Article Comment 

Cops, prosecutors balk at new law

 

Lowndes County District Attorney Forrest Allgood says the new law that reduces sentences for non-violent offenders was motivated by a desire to reduce costs to the state. He says the new law compromises public safety and goes too far.

Lowndes County District Attorney Forrest Allgood says the new law that reduces sentences for non-violent offenders was motivated by a desire to reduce costs to the state. He says the new law compromises public safety and goes too far. Photo by: Luisa Porter/Dispatch Staff

 

Public defender Carrie Jourdan

 

 

The following related files and links are available.

 

PDF file File: House Bill 585

Sarah Fowler

 

Local law enforcement officials are questioning the wisdom of a new law that changes several felonies to misdemeanors and reduces jail time for convicted offenders. 

 

In the spring legislative session, legislators passed House Bill 585, a bill that is designed to cut costs by reducing the prison population within the Mississippi Department of Corrections. 

 

Mississippi has the second highest incarceration rate in the nation, trailing only Louisiana. Mississippi currently has approximately 9,100 inmates in three state-run prisons. When regional and private-run prisons are included, that number jumps to just over 24,000. To help combat the growing costs of housing and providing medical care for those inmates, MDOC Commissioner Chris Epps threw his weight behind HB 585. Supporters of the bill have said it will save Mississippians $266 million over the next 10 years.  

 

The sweeping law, which covers 194 pages, took effect Tuesday and sent law enforcement scrambling to understand the implications of the law's language. Under the new law, non-violent offenders must serve only 25 percent of their sentences. Violent offenders must serve 50 percent.  

 

Lowndes County District Attorney Forrest Allgood met with Lowndes County Sheriff's Department's investigators and narcotics agents early last week to explain the law and its ramifications. 

 

Allgood said it is obvious to him what the legislators' goal was in writing the new law. 

 

"I think the legislature decided that cost containment was a priority for them in the realm of criminal justice," Allgood said. "I think they acted accordingly. I genuinely think the whole measure was about cutting cost. I don't think it was about anything else.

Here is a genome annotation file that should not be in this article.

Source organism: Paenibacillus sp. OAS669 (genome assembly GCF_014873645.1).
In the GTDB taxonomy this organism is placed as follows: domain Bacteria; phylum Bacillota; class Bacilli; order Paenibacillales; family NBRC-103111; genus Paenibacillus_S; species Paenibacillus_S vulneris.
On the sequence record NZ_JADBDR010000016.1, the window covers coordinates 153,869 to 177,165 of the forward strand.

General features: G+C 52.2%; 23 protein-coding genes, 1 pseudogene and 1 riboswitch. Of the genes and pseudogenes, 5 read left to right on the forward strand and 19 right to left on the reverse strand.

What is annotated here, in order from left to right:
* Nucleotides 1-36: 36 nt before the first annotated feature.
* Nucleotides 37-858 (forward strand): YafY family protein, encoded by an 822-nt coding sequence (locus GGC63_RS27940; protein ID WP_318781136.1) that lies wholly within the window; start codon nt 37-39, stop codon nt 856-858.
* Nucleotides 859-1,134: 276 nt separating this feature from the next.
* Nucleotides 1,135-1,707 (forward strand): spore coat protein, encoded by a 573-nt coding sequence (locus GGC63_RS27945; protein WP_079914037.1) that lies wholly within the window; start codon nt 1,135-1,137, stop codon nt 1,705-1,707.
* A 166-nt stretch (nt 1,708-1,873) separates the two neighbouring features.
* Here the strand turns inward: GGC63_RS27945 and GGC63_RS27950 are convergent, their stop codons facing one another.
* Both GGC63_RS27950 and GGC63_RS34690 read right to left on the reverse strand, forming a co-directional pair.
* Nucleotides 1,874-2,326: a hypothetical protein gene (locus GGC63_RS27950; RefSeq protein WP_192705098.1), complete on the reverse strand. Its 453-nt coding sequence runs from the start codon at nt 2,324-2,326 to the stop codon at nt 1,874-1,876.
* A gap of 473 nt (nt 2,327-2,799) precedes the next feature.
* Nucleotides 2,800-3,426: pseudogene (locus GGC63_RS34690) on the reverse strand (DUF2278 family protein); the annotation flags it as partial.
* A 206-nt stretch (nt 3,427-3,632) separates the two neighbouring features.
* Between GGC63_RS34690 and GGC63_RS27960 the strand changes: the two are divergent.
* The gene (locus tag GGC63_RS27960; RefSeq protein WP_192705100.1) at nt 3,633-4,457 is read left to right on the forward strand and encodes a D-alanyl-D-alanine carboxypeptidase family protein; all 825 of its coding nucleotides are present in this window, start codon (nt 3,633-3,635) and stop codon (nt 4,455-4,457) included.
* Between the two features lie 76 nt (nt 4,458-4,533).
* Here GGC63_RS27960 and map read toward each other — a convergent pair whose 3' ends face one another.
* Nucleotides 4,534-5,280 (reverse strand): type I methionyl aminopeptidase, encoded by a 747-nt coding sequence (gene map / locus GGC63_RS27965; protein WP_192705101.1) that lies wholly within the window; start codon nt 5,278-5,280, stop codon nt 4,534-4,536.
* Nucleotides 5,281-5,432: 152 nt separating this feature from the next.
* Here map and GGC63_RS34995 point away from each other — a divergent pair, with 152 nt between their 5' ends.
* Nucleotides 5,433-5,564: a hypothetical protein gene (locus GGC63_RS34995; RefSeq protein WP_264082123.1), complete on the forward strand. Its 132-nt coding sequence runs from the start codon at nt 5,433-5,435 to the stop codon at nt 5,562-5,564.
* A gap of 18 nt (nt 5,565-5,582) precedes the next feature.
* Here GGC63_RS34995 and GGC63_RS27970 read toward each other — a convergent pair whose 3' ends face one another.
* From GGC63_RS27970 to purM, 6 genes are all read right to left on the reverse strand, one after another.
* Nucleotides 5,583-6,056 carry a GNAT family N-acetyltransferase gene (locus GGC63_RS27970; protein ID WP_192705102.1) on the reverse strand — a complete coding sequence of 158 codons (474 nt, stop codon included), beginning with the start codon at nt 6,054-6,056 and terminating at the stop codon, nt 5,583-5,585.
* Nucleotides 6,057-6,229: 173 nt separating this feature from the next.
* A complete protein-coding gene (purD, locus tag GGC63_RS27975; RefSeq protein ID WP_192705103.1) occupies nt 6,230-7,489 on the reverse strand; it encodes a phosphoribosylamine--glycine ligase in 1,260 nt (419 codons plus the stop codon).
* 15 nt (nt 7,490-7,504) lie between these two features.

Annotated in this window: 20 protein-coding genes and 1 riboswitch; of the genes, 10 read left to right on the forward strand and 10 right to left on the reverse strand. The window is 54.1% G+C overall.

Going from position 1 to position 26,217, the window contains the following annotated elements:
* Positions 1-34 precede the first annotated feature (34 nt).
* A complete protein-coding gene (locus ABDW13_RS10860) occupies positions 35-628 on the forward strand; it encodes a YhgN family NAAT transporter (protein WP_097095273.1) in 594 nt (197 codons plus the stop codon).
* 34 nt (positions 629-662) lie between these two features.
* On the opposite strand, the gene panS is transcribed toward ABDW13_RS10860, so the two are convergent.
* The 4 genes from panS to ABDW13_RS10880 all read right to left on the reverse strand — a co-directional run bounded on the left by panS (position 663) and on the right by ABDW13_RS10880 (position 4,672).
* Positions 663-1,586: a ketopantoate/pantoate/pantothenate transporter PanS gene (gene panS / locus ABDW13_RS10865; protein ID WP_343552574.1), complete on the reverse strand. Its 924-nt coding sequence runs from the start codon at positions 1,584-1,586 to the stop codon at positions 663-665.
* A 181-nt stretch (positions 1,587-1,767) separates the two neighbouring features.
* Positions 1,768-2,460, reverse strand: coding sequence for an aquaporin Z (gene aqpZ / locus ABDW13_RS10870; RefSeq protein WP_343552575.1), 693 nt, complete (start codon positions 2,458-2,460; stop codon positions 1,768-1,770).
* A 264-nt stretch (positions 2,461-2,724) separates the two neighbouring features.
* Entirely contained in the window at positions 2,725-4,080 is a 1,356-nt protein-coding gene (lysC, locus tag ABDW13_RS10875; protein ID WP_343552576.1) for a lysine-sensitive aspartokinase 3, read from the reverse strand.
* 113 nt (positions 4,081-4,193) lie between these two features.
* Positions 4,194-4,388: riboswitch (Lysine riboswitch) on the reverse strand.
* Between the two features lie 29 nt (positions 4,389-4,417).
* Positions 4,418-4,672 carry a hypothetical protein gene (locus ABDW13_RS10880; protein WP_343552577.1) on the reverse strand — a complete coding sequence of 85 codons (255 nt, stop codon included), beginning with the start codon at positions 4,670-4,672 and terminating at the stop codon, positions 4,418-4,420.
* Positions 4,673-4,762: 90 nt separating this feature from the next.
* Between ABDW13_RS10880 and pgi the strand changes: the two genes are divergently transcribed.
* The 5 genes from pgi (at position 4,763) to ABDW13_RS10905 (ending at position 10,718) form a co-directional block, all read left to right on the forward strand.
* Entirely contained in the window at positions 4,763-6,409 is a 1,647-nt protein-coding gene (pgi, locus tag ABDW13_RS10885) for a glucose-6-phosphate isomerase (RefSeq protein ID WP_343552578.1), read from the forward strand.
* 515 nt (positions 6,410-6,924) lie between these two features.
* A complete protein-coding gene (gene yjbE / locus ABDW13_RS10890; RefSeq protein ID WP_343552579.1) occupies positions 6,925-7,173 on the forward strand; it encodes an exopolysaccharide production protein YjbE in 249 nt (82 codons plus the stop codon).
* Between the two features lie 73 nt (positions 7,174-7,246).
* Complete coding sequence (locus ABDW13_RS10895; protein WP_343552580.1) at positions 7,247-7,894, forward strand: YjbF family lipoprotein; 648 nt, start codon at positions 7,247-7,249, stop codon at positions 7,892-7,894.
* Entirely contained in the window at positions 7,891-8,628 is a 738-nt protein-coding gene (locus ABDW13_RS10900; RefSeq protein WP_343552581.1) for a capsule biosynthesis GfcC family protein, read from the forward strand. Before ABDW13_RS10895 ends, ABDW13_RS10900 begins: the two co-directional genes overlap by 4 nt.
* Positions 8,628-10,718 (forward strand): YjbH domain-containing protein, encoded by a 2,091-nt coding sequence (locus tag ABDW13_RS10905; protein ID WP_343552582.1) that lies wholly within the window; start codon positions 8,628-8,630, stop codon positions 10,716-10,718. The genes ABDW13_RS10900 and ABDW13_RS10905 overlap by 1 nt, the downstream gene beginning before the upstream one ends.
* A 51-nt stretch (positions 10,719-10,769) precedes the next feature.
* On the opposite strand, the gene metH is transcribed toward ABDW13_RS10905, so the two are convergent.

"It's about money. That's my opinion. That was the primary thrust of the legislation." 

 

While the bill will cut the financial costs to the Department of Corrections, Allgood questions what the long-term costs will be for the public. 

 

"Everybody has different opinions about what it means to the justice system," he said. "I think it's going to make our job, in some respects, much more difficult. 

 

"In other respects, it will be easier in the sense that our numbers are going to go down. There's going to be a lot less cases come to circuit court.  

 

"It's like this one guy said once, 'If you want to solve the crime problem, you can solve the crime problem. Just don't make anything a crime and you don't have any more crime.'  

 

"In some respects, it's somewhat the same way. If you make everything a misdemeanor, then we don't have any more clogged courts in here, in the felony system. So in that respect, it's going to make our job easier but in the other respect, it's going to make our job harder. The notion that we're here to protect the public, and that is our job, that goal is going to be more difficult to obtain." 

 

 

 

Sentencing Habitual Offenders 

 

In Mississippi, if a person is convicted three times, the person can be sentenced as a habitual offender. If sentenced as a habitual offender, the person must serve his full sentence without the possibility of parole. While the Habitual Offender Act is still in place, under the reduced sentences outlined in the new law, violators would serve less time than they would have served before July 1, Allgood said. 

 

"A number of offenses, a large number of offenses, had the maximum sentence reduced," Allgood said. "A lot of times, the only thing that you have to protect John Q. Public is the Habitual Offender Act and if there is a long maximum on that Habitual Offender Act, then functionally, you can prevent that particular offender from ever troubling John Q. Public again. That won't be the case now. 

 

In addition to affecting the sentencing of habitual offenders, Allgood said he is worried how the new law will affect shoplifting offenses.  

 

Before July 1, anything over $500 was considered felony shoplifting. Now, the amount has been raised to $1,000. 

 

Allgood said shoplifters are notorious repeat offenders. He fears the new law may open a floodgate of shoplifting. 

 

"Drug offenders do re-offend frequently but shoplifters may be the worst," he said. "I do see that being a real difficulty, particularly the provision where your third offense is no longer a felony unless you've got two that were previously above $500. When they find that out, shoot, these people aren't half as stupid as folks think they are. They're going to figure it out in a hurry."